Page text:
|Daniel José Camacho|
There is definitely more to Wilberforce than the romanticized, one-dimensional portraits which elevate him as a relentless defender of human dignity. He had a legalistic bent for “suppressing sin,” which included supporting the prosecution of activities such as cursing. It is documented that he jailed a bookseller for publishing Thomas Paine, disliked grassroots political activism and mobilization, and promoted a gradual and partial emancipation for black slaves. Nevertheless, my goal is not to simply smear the reputation of a flawed individual. Instead, I want to focus on what Wilberforce represents. For many Christians, Wilberforce represents the sincerely-held belief that British Christians were responsible for the abolition of the slave-trade. But this is to distort the record.
In calling the black slave “the most dynamic and powerful social force in the colonies,” Williams was unsettling dominant historical accounts which had screened out black agency in abolition/emancipation. In describing the importance of the revolts of the enslaved in pressuring planters and colonial governments, he was deconstructing one-sided historical narrations which exaggerated the purity and effectiveness of humanitarians and the triumphalism of Christian compassion. With time, most historians have confirmed Williams’ initially bold claims, acknowledging the complexity of humanitarian efforts and the various factors at play in Caribbean abolition.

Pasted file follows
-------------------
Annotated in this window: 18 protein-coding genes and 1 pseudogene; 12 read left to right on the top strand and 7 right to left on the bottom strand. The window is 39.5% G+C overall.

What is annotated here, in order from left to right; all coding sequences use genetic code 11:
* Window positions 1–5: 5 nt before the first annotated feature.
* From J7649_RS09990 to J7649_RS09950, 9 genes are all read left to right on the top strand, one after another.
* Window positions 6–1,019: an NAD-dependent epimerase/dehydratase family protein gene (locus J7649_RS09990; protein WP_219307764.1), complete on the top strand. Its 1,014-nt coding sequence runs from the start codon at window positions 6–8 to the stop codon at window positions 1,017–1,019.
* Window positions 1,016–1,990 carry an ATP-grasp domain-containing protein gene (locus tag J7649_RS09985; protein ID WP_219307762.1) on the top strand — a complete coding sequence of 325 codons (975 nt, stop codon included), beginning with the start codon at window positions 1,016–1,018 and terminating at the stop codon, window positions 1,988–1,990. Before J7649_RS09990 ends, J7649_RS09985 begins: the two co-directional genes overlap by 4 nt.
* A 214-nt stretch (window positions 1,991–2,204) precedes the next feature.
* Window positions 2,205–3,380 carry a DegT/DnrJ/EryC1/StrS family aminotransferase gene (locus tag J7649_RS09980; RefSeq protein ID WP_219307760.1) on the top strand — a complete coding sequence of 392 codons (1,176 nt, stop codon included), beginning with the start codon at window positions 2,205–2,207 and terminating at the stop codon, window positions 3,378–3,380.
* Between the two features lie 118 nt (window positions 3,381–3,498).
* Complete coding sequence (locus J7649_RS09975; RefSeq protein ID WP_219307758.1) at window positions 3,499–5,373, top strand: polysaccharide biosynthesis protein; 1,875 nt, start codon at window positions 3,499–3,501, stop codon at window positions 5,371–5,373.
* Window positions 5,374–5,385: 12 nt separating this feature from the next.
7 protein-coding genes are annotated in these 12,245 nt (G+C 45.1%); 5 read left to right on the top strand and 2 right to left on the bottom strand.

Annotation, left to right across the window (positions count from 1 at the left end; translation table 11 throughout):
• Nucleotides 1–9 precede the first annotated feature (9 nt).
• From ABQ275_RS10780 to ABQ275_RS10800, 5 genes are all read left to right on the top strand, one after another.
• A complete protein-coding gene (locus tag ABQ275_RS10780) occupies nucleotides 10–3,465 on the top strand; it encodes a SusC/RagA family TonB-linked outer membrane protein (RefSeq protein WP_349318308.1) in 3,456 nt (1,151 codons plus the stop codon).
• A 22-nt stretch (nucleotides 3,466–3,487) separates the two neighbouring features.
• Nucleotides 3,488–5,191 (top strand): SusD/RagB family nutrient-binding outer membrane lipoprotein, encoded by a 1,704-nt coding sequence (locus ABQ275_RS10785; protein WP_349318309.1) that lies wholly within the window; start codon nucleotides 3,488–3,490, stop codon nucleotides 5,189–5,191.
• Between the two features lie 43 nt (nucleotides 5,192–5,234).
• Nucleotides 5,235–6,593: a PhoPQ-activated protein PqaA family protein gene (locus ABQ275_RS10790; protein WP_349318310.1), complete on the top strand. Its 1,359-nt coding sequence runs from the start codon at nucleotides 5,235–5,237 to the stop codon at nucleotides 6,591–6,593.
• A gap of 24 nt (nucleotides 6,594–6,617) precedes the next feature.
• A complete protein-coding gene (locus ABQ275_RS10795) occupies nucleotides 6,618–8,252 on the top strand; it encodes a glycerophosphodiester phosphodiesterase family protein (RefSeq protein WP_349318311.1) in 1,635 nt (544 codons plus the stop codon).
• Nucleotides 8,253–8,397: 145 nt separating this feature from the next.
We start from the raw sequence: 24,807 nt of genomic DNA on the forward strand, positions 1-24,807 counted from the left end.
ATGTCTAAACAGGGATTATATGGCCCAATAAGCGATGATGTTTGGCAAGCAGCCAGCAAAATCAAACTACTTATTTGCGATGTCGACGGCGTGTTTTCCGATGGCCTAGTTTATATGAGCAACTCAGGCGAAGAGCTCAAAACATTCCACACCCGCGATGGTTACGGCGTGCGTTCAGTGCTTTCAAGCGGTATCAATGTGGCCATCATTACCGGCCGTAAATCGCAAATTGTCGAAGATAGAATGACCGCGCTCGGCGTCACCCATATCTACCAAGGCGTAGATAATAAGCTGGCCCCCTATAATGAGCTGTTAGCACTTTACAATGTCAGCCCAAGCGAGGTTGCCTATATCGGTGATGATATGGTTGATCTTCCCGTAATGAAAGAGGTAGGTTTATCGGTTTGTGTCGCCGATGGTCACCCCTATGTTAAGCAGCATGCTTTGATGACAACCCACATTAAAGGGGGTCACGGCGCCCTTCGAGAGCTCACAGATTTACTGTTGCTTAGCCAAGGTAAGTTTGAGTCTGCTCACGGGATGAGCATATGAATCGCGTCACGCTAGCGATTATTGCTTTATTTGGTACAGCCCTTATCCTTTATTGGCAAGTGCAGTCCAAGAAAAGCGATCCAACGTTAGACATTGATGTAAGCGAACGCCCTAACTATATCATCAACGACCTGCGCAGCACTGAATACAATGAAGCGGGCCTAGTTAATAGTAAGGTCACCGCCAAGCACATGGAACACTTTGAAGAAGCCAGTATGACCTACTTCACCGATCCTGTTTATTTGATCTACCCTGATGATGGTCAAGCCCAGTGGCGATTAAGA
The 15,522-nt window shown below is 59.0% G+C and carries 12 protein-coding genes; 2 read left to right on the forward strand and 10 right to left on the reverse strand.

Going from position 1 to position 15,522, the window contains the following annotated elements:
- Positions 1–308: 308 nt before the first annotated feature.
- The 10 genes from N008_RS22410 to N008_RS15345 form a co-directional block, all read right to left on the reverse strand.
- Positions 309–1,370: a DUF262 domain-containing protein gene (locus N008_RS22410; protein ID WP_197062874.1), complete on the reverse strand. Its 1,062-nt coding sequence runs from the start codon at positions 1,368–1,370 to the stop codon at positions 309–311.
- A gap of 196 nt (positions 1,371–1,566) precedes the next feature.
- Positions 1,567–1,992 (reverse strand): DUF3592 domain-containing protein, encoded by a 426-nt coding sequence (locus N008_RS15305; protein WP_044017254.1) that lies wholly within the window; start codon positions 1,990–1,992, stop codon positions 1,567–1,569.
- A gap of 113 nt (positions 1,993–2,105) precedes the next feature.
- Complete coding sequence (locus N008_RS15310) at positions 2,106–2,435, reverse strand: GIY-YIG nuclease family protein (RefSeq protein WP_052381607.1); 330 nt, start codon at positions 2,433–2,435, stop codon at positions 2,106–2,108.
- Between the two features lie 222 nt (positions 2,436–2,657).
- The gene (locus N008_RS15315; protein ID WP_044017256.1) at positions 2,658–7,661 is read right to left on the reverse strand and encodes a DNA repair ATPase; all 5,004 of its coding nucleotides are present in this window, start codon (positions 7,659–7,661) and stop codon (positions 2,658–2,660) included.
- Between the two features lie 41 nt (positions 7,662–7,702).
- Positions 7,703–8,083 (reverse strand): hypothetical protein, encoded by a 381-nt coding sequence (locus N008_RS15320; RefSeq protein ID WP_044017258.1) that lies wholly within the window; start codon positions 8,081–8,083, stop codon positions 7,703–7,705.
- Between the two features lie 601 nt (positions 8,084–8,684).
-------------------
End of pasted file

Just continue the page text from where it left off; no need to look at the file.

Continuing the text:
I believe that part of Wilberforce’s legacy might be embodied by InterVarsity’s recent response to a talk affirming the #BlackLivesMatter movement. InterVarsity’s statement functions as a form of damage control for constituents concerned about the evangelical organization’s indirect support for the protest movement during the conference Urbana15. In Intervarsity’s response, what was an apparent endorsement of #BlackLivesMatter becomes an affirmation of “all lives are sacred,” reconciliation, and the activism of Francis Schaeffer and Chuck Colson. Re-mixing BLM by sampling figures such as Francis Schaeffer, whom many consider “the most influential intellectual figure in the history of the Religious Right,” is a sure way to blunt the edge of any protest song.
I agree with Kaya Oakes who has argued that Christians are running out of options when it comes to their relationship to a changing society. In my mind, whether it’s the “Benedict Option” of conservative withdrawal or the “Wilberforce Option” of evangelical social engagement, these are audibles within the same Eurocentric playbook. These pretend to be the universal Christian options and exhibit what Anibal Quijano has called "the provincial pretense to universality.”